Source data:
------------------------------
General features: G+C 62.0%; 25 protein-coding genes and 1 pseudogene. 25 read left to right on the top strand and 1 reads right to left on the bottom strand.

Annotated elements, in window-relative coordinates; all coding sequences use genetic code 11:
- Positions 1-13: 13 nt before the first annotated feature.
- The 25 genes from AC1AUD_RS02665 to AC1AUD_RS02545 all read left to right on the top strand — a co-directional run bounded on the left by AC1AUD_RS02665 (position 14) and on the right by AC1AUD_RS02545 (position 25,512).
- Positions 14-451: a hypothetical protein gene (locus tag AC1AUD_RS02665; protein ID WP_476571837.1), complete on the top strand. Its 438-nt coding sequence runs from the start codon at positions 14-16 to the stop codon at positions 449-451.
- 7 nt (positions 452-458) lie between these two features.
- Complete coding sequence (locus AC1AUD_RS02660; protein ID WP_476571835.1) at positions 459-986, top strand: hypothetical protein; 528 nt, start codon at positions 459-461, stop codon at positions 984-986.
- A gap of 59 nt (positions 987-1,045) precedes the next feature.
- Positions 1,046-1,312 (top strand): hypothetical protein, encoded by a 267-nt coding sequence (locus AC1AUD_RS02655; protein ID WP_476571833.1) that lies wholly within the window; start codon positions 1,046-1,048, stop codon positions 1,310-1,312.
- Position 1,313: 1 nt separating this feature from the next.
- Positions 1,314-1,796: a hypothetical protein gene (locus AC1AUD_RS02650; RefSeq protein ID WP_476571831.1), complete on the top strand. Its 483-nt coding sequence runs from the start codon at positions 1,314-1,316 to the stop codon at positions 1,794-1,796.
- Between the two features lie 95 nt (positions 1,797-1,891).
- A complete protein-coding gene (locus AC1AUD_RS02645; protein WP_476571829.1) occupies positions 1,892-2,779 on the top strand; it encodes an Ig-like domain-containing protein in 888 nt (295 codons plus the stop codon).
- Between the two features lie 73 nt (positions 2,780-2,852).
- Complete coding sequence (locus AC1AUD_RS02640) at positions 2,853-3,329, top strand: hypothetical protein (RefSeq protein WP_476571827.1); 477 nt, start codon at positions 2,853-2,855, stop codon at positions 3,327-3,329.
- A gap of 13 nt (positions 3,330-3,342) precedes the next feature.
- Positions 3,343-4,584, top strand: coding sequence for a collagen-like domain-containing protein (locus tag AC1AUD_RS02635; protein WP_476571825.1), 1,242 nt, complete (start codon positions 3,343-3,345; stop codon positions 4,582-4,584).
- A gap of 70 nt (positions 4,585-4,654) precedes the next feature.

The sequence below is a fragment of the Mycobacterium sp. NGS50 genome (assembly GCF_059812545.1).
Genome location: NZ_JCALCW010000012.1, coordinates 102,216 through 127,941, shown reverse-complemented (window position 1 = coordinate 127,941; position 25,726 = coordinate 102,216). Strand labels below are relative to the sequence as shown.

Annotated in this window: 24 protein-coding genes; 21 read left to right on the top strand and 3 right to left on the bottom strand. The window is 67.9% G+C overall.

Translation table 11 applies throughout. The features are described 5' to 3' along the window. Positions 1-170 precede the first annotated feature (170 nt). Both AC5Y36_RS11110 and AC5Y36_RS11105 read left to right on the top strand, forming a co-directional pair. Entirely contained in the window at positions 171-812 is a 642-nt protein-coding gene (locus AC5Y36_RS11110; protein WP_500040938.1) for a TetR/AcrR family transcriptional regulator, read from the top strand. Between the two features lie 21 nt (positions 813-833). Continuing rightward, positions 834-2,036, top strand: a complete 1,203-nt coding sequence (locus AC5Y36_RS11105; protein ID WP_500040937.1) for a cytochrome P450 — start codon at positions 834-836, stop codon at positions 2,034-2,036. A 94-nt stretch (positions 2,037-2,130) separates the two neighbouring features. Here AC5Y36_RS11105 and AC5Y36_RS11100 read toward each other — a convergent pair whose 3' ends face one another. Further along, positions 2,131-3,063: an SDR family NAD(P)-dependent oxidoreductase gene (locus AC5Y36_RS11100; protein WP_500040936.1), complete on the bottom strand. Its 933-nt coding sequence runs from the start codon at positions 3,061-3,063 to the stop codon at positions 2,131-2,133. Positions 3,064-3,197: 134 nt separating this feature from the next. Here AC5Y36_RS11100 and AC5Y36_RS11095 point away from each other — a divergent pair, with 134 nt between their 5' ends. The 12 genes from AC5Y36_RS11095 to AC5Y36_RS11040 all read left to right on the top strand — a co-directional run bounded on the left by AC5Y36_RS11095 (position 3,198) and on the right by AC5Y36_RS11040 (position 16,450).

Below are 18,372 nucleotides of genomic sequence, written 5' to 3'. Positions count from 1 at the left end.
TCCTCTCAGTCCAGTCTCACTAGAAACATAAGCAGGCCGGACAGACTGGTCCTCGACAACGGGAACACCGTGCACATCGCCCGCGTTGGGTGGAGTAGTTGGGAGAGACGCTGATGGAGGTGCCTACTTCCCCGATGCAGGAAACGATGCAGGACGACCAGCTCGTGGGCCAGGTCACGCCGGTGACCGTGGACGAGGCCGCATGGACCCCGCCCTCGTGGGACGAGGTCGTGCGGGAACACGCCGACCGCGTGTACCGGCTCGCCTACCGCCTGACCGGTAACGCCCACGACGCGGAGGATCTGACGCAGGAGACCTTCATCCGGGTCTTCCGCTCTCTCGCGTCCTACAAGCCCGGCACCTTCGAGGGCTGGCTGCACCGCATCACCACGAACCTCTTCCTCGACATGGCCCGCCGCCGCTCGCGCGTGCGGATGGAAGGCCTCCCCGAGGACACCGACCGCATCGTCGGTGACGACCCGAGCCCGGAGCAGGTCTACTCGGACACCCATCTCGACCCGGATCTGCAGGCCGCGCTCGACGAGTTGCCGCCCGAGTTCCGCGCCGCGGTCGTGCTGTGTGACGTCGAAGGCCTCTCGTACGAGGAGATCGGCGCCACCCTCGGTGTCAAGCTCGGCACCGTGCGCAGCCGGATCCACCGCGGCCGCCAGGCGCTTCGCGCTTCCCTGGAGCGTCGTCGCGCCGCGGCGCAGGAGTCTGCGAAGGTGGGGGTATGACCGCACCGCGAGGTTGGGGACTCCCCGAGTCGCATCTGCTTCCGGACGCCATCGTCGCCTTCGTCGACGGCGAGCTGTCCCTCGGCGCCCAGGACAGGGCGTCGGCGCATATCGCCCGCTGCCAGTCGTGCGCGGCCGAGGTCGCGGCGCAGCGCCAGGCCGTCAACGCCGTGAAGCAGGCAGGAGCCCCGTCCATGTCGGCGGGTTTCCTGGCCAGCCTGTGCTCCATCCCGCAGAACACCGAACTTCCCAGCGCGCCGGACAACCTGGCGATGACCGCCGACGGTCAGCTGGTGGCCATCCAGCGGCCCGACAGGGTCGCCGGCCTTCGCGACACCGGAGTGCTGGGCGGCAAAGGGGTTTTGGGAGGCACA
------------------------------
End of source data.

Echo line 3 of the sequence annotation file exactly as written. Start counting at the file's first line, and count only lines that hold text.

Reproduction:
- Positions 1-13: 13 nt before the first annotated feature.